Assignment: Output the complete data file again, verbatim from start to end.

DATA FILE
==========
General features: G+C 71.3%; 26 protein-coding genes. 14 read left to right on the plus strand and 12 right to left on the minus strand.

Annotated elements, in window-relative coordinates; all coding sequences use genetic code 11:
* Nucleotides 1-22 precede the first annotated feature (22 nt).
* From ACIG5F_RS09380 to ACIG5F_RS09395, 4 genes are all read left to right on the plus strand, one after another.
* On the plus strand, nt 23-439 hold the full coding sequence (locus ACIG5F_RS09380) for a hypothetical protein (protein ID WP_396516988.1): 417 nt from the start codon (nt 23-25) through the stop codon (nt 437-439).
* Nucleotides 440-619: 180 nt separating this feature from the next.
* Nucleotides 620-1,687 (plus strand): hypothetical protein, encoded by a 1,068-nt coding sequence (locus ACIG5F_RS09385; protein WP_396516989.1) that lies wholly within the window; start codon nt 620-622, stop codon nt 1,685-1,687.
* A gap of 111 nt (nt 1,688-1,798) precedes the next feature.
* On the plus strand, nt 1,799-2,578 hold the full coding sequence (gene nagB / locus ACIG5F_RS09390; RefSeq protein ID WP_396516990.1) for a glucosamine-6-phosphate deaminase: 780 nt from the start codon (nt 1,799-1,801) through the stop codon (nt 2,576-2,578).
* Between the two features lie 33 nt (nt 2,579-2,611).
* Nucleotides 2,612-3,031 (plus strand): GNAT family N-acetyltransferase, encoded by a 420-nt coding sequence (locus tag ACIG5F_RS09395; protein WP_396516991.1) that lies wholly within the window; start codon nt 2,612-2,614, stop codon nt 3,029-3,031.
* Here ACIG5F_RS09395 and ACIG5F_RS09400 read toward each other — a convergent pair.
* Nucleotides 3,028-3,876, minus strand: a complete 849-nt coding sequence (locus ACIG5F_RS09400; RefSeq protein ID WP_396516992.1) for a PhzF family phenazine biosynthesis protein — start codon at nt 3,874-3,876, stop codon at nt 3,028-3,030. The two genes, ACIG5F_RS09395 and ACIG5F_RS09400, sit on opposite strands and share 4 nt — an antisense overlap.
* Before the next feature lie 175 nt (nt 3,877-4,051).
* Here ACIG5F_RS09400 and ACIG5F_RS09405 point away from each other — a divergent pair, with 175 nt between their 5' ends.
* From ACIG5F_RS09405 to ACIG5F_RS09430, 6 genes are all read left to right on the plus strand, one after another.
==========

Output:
General features: G+C 71.3%; 26 protein-coding genes. 14 read left to right on the plus strand and 12 right to left on the minus strand.

Annotated elements, in window-relative coordinates; all coding sequences use genetic code 11:
* Nucleotides 1-22 precede the first annotated feature (22 nt).
* From ACIG5F_RS09380 to ACIG5F_RS09395, 4 genes are all read left to right on the plus strand, one after another.
* On the plus strand, nt 23-439 hold the full coding sequence (locus ACIG5F_RS09380) for a hypothetical protein (protein ID WP_396516988.1): 417 nt from the start codon (nt 23-25) through the stop codon (nt 437-439).
* Nucleotides 440-619: 180 nt separating this feature from the next.
* Nucleotides 620-1,687 (plus strand): hypothetical protein, encoded by a 1,068-nt coding sequence (locus ACIG5F_RS09385; protein WP_396516989.1) that lies wholly within the window; start codon nt 620-622, stop codon nt 1,685-1,687.
* A gap of 111 nt (nt 1,688-1,798) precedes the next feature.
* On the plus strand, nt 1,799-2,578 hold the full coding sequence (gene nagB / locus ACIG5F_RS09390; RefSeq protein ID WP_396516990.1) for a glucosamine-6-phosphate deaminase: 780 nt from the start codon (nt 1,799-1,801) through the stop codon (nt 2,576-2,578).
* Between the two features lie 33 nt (nt 2,579-2,611).
* Nucleotides 2,612-3,031 (plus strand): GNAT family N-acetyltransferase, encoded by a 420-nt coding sequence (locus tag ACIG5F_RS09395; protein WP_396516991.1) that lies wholly within the window; start codon nt 2,612-2,614, stop codon nt 3,029-3,031.
* Here ACIG5F_RS09395 and ACIG5F_RS09400 read toward each other — a convergent pair.
* Nucleotides 3,028-3,876, minus strand: a complete 849-nt coding sequence (locus ACIG5F_RS09400; RefSeq protein ID WP_396516992.1) for a PhzF family phenazine biosynthesis protein — start codon at nt 3,874-3,876, stop codon at nt 3,028-3,030. The two genes, ACIG5F_RS09395 and ACIG5F_RS09400, sit on opposite strands and share 4 nt — an antisense overlap.
* Before the next feature lie 175 nt (nt 3,877-4,051).
* Here ACIG5F_RS09400 and ACIG5F_RS09405 point away from each other — a divergent pair, with 175 nt between their 5' ends.
* From ACIG5F_RS09405 to ACIG5F_RS09430, 6 genes are all read left to right on the plus strand, one after another.